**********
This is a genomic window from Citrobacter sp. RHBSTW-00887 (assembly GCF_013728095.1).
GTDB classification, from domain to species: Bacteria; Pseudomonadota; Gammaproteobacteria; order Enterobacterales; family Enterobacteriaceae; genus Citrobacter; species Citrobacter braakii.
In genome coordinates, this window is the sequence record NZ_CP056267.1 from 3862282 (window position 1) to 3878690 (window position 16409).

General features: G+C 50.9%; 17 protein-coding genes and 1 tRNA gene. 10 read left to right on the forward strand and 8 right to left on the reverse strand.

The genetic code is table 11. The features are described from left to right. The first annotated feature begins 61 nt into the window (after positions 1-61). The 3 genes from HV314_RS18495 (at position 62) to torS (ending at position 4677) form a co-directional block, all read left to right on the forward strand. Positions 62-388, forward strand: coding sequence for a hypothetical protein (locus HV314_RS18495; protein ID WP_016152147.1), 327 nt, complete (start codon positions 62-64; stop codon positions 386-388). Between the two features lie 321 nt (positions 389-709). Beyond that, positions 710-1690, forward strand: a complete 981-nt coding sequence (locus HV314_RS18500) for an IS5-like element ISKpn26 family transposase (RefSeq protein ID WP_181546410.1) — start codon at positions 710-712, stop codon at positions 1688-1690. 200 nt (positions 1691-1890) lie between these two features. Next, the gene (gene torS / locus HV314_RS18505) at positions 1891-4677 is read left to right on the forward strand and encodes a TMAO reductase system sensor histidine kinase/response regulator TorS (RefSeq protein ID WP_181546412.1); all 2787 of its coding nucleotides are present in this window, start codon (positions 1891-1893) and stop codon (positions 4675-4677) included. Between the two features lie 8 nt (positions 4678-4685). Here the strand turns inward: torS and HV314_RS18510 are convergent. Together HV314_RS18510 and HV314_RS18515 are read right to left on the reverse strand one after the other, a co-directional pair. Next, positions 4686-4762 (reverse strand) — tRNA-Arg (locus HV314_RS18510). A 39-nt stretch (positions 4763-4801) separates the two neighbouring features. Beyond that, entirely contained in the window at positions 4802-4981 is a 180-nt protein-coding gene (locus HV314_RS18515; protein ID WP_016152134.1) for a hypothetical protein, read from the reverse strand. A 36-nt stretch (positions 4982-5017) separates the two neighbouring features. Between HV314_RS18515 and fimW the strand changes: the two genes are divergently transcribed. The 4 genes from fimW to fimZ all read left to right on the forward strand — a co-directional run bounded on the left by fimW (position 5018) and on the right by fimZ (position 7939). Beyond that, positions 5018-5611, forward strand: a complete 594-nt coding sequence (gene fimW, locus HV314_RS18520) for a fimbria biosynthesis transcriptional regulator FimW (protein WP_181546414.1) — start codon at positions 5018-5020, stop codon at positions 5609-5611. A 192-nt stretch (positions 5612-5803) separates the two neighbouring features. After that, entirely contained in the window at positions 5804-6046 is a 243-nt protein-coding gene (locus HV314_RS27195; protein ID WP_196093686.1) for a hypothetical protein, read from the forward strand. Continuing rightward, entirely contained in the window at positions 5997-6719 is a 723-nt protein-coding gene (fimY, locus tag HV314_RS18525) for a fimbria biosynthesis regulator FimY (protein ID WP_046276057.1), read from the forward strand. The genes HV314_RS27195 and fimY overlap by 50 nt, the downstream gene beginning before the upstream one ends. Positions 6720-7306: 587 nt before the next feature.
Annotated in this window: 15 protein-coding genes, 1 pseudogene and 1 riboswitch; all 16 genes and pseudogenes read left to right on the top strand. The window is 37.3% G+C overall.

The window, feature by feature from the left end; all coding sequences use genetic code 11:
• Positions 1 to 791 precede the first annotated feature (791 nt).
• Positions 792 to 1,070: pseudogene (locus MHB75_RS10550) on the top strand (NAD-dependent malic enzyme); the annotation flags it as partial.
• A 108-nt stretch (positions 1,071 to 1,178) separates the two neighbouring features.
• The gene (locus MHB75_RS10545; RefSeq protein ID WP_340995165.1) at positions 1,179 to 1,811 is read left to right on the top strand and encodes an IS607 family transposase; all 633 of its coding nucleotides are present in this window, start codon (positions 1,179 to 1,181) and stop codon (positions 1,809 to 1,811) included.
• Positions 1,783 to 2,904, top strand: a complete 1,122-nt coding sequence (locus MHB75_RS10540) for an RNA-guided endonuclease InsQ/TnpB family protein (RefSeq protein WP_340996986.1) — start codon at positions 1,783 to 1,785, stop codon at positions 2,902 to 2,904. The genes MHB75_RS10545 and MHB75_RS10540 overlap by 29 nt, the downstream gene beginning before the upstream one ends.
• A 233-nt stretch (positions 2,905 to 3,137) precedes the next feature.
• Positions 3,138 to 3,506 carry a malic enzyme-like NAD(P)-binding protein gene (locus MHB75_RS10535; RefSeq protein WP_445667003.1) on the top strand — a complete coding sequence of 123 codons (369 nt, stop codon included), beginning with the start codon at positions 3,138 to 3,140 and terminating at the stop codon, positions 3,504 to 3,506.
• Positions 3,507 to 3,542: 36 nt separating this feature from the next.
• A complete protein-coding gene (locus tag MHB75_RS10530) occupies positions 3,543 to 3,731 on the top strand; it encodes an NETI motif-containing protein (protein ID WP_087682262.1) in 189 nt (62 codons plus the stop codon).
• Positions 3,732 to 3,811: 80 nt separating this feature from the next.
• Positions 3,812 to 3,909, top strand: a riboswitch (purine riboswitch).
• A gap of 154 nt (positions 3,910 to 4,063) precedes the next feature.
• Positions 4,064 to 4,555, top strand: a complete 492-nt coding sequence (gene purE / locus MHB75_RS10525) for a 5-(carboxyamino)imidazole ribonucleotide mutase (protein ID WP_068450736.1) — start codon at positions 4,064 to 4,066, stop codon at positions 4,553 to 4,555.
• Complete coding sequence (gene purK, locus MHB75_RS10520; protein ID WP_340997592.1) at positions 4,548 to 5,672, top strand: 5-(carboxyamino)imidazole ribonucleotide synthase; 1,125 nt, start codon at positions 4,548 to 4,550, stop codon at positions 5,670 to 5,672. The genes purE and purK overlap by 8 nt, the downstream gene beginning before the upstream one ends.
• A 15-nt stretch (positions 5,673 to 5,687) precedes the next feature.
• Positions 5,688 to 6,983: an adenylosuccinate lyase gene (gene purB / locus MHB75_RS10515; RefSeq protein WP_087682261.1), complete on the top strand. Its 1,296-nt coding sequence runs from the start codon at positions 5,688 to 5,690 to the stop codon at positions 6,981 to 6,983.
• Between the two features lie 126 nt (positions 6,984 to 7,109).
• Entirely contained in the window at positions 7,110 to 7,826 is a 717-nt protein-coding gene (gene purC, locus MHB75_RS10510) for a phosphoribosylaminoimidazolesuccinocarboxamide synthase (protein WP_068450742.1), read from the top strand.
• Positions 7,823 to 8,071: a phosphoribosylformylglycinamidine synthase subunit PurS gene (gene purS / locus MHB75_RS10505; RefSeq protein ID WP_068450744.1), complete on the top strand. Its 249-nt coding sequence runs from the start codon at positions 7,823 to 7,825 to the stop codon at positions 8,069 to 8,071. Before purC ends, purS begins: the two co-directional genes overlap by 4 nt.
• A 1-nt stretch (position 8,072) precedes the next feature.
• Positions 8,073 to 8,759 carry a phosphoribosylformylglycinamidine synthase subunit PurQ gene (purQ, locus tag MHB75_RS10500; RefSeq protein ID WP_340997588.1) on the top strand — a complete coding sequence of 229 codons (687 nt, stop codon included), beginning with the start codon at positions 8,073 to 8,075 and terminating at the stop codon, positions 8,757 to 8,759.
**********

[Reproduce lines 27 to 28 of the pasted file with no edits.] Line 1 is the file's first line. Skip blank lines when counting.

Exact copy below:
• A 1-nt stretch (position 8,072) precedes the next feature.
• Positions 8,073 to 8,759 carry a phosphoribosylformylglycinamidine synthase subunit PurQ gene (purQ, locus tag MHB75_RS10500; RefSeq protein ID WP_340997588.1) on the top strand — a complete coding sequence of 229 codons (687 nt, stop codon included), beginning with the start codon at positions 8,073 to 8,075 and terminating at the stop codon, positions 8,757 to 8,759.